This is a paper I wrote for a film class last year (my freshman year in college). I thought you guys might enjoy it (but beware--the comma splice is out of control
Heard Melodies Are Sweet, but Those Unheard Are Sweeter
Welles’ Mutilated Masterpiece: The Magnificent Ambersons
Written by: Joshua Gehling
Perhaps disheartened by the public’s rejection of his first film, Citizen Kane (1941), or perhaps stepping back to make something a little less grand in scope, Orson Welles decided to take on Booth Tarkington’s The Magnificent Ambersons for his second movie at RKO Studios. Admittedly, the film does seem “aimed at the audience that preferred stories about families, romance, and mothers and sons” (Thomson 198), and, furthermore, as the filmmaker Francois Truffaut commented, “[the] film was made in violent contrast to Citizen Kane, almost as if by another filmmaker who detested the first and wanted to give him a lesson in modesty” (McBride 55). However, Welles wasn’t interested in making a film of pure tradition, but rather, as the tagline for the film ominously threatens, he was interested in having: “Real life screened more daringly than it's ever been before” (www.imdb.com
). Unfortunately, with the Axis powers raging like the fires of #### across Europe, an inquisitive social commentary on the progress of America was the last thing an American film audience was looking for in 1942. So, The Magnificent Ambersons was slaughtered in the cutting room and released with nearly an hour missing. The cut footage is now probably gone for good, but descriptions of the lost footage (in interviews, the script, and stills) suggest a tantalizingly beautiful film, and admittedly, the remaining film—though slaughtered—is quite magnificent as well!
George Schaefer, the president of RKO, upon hearing a recording of Welles’ 1939 Mercury Theatre on the Air radio production of Booth Tarkington’s novel, The Magnificent Ambersons, approved the story for production in the summer of 1941 (Thomson 200). Schaefer, however, had somehow overlooked the oppressively bleak story Tarkington had written, which progressed from light to dark (instead of the then traditional Hollywood setup of dark to light), perhaps relying instead on the popularity of the book and the effectiveness of the radio play—as Schaefer constantly exclaimed to Welles, “We need a hit!” (Thomson 202). The story of The Magnificent Ambersons must have seemed extremely banal after the radical ride Kane offered (after all, the story had a temporal beginning and ending, a discernible romance, and no one in power was attacked—what could possibly go wrong?). The budget was the only big problem Schaefer had with Ambersons, but Welles eventually agreed to reduce the large budget of $1 million to $800,000 (Thomson 202-203). The main costs sprung from the gigantic sets Welles was calling for (and why shouldn’t he? He retained most of the “carte blanche” liberties he had enjoyed on Kane) (Thomson 202). So, sometime in early autumn, Welles wrote the script of Ambersons in a nine-day stint on King Vidor’s yacht (McBride 56). Welles’ shooting of the film, which began on October 28, 1941, and finished on January 22, 1942, went just as smoothly as the script-writing process and, despite the fact that the film had went over budget by $300,000, RKO remained hopeful (McBride 56-57). Unfortunately, two short months later, RKO would consider The Magnificent Ambersons one of its biggest failures of 1942 (Thomson 222).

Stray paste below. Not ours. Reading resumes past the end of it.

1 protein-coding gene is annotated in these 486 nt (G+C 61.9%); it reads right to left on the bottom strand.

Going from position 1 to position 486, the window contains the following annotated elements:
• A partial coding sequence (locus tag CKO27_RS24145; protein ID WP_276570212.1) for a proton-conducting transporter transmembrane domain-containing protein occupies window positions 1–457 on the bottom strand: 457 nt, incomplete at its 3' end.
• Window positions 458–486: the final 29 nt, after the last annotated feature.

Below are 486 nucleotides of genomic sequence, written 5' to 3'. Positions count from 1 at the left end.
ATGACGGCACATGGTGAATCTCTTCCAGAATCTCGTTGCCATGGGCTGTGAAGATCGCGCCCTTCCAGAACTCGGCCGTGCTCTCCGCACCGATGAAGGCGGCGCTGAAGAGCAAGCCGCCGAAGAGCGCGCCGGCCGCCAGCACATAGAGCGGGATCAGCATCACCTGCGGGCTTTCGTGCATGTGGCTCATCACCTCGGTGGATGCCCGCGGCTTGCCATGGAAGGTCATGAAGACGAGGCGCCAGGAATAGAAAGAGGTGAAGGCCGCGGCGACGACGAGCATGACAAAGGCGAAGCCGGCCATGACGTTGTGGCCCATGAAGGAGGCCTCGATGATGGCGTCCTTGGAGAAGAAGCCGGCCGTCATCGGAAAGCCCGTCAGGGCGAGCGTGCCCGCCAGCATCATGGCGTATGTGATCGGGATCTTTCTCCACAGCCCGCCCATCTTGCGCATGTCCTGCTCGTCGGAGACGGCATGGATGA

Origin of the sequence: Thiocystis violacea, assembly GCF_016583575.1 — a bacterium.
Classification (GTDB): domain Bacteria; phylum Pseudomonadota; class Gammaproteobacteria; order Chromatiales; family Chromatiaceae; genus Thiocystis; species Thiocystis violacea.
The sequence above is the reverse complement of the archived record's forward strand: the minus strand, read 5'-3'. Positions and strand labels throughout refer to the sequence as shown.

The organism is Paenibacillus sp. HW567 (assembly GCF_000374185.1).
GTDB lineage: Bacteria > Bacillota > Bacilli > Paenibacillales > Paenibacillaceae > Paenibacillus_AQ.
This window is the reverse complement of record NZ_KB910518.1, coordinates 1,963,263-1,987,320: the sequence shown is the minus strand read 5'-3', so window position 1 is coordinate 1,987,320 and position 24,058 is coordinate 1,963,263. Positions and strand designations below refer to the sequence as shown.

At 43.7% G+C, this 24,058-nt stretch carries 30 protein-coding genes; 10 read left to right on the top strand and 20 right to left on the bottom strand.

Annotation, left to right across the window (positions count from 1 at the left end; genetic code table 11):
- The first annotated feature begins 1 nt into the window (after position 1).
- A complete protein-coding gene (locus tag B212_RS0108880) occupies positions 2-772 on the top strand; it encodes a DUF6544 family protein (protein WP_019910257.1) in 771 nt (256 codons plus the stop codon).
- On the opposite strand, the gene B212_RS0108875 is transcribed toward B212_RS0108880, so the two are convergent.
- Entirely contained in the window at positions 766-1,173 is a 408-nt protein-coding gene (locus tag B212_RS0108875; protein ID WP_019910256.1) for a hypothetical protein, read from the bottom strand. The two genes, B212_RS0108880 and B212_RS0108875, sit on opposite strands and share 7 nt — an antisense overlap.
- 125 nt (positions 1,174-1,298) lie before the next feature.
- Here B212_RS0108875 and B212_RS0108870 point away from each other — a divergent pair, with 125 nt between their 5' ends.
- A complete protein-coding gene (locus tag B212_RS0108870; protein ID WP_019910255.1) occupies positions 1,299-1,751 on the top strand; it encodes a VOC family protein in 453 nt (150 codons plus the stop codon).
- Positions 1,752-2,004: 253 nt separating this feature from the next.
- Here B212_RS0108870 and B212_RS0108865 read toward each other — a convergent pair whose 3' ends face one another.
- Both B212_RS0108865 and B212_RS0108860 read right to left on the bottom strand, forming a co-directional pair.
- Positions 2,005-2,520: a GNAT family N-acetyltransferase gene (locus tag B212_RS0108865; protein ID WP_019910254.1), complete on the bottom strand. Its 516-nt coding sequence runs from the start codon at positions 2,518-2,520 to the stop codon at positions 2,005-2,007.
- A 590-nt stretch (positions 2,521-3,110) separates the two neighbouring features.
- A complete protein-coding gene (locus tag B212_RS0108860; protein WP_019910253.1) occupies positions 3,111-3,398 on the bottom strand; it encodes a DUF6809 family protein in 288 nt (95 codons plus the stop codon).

The commercial failure of Citizen Kane, most people would argue, sprung from the deeply offended William Randolph Hearst and the consequent ban imposed upon the film within
his newspapers. The reasons behind the commercial failure of The Magnificent Ambersons, however, are slightly more complicated. Ultimately, the film’s commercial failure can be traced to two main reasons: World War II and the estimated $150,000 debt RKO incurred from Citizen Kane (Thomson 195).
The connection between World War II and The Magnificent Ambersons is quite deep. First of all, the film, which was originally scheduled to open Easter weekend of 1942, had the unfortunate position of following hot on the heels of the Japanese attack on Pearl Harbor (December 7, 1941), which solidified America’s involvement in the war. Granted, Kane was released in the shadow of war, but the atmosphere for Ambersons opening was quite different—it was released in the midst of war. “The most successful films of 1942 included Casablanca, Yankee Doodle Dandy, Pride of the Yankees, and Mrs. Miniver” (Thomson 222). The audience of 1942 wasn’t interested in “Real life screened more daringly than it's ever been before” (www.imdb.com